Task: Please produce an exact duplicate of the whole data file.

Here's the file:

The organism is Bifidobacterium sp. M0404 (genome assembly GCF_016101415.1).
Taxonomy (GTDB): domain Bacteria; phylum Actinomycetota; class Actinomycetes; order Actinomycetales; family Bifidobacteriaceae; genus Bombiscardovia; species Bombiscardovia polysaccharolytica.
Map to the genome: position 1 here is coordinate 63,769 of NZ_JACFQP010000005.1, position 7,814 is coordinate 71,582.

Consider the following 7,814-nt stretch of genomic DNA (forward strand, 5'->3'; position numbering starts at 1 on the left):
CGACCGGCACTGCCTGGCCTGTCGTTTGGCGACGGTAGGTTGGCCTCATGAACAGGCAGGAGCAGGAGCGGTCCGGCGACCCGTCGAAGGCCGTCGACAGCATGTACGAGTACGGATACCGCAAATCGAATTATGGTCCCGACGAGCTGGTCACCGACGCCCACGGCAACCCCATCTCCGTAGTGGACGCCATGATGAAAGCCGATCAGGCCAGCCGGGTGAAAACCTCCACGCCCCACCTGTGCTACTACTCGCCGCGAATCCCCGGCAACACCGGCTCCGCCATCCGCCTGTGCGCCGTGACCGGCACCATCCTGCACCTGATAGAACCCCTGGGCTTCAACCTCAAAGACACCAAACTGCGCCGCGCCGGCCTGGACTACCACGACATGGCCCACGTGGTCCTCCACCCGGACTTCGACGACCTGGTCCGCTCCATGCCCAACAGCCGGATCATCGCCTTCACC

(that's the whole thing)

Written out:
The organism is Bifidobacterium sp. M0404 (genome assembly GCF_016101415.1).
Taxonomy (GTDB): domain Bacteria; phylum Actinomycetota; class Actinomycetes; order Actinomycetales; family Bifidobacteriaceae; genus Bombiscardovia; species Bombiscardovia polysaccharolytica.
Map to the genome: position 1 here is coordinate 63,769 of NZ_JACFQP010000005.1, position 7,814 is coordinate 71,582.

Consider the following 7,814-nt stretch of genomic DNA (forward strand, 5'->3'; position numbering starts at 1 on the left):
CGACCGGCACTGCCTGGCCTGTCGTTTGGCGACGGTAGGTTGGCCTCATGAACAGGCAGGAGCAGGAGCGGTCCGGCGACCCGTCGAAGGCCGTCGACAGCATGTACGAGTACGGATACCGCAAATCGAATTATGGTCCCGACGAGCTGGTCACCGACGCCCACGGCAACCCCATCTCCGTAGTGGACGCCATGATGAAAGCCGATCAGGCCAGCCGGGTGAAAACCTCCACGCCCCACCTGTGCTACTACTCGCCGCGAATCCCCGGCAACACCGGCTCCGCCATCCGCCTGTGCGCCGTGACCGGCACCATCCTGCACCTGATAGAACCCCTGGGCTTCAACCTCAAAGACACCAAACTGCGCCGCGCCGGCCTGGACTACCACGACATGGCCCACGTGGTCCTCCACCCGGACTTCGACGACCTGGTCCGCTCCATGCCCAACAGCCGGATCATCGCCTTCACC